abby and i spent the final days of 2013 in savannah, georgia, a city that i’d wanted to visit since reading midnight in the garden of good and evil nearly 20 years earlier. savannah is a beautiful city, with a truly beautiful historic district full of mid-19th century houses. and naturally, because it is such a charismatic city, it is a haunted one as well – the most haunted city in the u.s., it’s said.
we took a highly entertaining ghost tour on our second night there, which i recommend for anyone who visits the city, and i went back the next day to take photos of the most interesting (to me) houses on the route. (i could have taken the camera with me that night, but the lighting was poor, and i don’t like using flash.) here are some highlights.
first is the mercer house, located at 429 bull street, between wayne and gordon streets, on monterey square. mercer house was made famous by midnight in the garden of good and evil as the house of jim williams, who – after four trials – was acquitted of murdering his handyman/lover danny hansford on may 2, 1981. williams alleged that he shot hansford in self-defense. williams himself died on january 14, 1990 of pneumonia and heart failure (perhaps), allegedly on the exact spot where he shot hansford. or he died outside the room; it depends on whom you believe, as these things usually do.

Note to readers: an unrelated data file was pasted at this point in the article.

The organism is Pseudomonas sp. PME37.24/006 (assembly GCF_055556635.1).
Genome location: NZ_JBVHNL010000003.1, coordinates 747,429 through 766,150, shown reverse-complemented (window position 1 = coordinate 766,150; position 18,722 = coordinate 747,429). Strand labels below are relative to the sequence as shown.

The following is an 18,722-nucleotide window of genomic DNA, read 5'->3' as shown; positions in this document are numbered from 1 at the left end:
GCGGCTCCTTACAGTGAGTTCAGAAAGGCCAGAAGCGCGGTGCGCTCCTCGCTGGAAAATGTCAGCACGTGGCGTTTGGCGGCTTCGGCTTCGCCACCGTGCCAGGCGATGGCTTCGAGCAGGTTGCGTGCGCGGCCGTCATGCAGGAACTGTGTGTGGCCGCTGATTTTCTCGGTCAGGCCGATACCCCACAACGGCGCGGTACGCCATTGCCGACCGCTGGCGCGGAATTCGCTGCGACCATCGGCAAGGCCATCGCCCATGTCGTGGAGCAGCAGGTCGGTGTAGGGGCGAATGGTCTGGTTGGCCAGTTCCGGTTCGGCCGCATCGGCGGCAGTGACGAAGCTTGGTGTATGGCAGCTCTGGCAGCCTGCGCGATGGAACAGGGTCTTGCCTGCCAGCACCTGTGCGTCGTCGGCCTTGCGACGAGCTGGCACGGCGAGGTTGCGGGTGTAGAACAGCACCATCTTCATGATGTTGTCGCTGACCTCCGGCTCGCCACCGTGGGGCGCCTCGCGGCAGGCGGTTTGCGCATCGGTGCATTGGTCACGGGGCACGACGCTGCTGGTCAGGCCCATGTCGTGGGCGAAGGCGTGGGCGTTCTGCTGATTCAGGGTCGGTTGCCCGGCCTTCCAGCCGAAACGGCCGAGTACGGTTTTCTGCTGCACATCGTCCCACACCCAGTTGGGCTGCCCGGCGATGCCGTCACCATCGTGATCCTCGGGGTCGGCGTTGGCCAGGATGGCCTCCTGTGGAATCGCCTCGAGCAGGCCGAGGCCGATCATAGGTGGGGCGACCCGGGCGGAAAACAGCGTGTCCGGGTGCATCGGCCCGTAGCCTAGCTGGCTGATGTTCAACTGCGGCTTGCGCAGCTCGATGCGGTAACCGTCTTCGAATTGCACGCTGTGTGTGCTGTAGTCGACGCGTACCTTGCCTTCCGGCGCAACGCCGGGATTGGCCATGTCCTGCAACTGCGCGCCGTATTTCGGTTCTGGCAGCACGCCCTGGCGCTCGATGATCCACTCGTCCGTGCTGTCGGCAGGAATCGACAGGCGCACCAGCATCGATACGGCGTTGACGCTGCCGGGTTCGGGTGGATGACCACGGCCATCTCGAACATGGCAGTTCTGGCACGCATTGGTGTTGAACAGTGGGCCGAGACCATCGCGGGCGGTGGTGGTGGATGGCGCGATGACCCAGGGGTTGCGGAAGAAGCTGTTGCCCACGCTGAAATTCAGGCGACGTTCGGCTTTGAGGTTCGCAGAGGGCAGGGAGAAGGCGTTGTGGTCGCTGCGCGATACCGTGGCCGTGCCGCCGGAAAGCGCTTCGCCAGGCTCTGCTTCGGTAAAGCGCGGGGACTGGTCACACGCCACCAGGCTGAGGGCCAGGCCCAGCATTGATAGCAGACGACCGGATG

even before this notoriety, however, the house was associated with tragedy, first, when the house’s owner in 1919 fell mysteriously from the balcony; and then in 1969, when a boy who was hunting pigeons on the roof with his friends fell and impaled himself on the wrought iron fence below. according to the story, he hit the fence so hard that the tip broke off. (click on the photo to enlarge it.) one of the witnesses, a friend of his, said that it looked as though the boy had been pushed backward off the roof by an unseen force.